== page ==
A Ritz-Carlton hotel that was used to hold more than 200 princes and businessmen as part of Saudi Arabia’s corruption purge re-opened to the public Sunday.
The five-star hotel in Riyadh has begun admitting guests for the first time since the country began using it as a detention facility for officials suspected of corruption in November, reception staff told the BBC.
About 56 people are being held in connection with the corruption purge but have been moved to a prison, the prosecutor general’s office said.
As of 10 a.m. both the outdoor garden area and the hotel lobby were mostly empty, Bloomberg reported.
Customers were able to book rooms Sunday with a deluxe room available for as low as $650.
Attorney General Sheikh Saud al-Mojeb announced authorities reached agreements to recover $107 billion including real estate, commercial entities, securities, cash and other assets at the end of the three-month investigation.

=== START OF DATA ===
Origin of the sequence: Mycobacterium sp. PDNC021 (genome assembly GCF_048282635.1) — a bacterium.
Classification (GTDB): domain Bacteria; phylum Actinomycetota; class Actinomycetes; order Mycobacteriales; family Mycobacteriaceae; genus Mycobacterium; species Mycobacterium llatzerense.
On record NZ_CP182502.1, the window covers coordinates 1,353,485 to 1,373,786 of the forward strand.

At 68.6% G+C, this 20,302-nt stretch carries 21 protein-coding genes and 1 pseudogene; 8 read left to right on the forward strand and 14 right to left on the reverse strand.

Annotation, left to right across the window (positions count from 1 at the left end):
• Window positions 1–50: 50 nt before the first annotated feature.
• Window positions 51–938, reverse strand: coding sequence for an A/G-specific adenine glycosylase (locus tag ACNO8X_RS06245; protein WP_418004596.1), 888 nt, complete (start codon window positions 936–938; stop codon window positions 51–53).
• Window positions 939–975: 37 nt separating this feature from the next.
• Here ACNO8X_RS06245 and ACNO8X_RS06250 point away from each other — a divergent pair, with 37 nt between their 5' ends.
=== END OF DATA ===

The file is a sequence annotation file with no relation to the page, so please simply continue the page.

Crown Prince Mohammed bin Salman, the son of King Salman, launched the crackdown arresting Prince Alwaleed bin Talal, one of the world’s richest men, along with 10 other princes and several hundred politicians and wealthy businessmen.
By Daniel Uria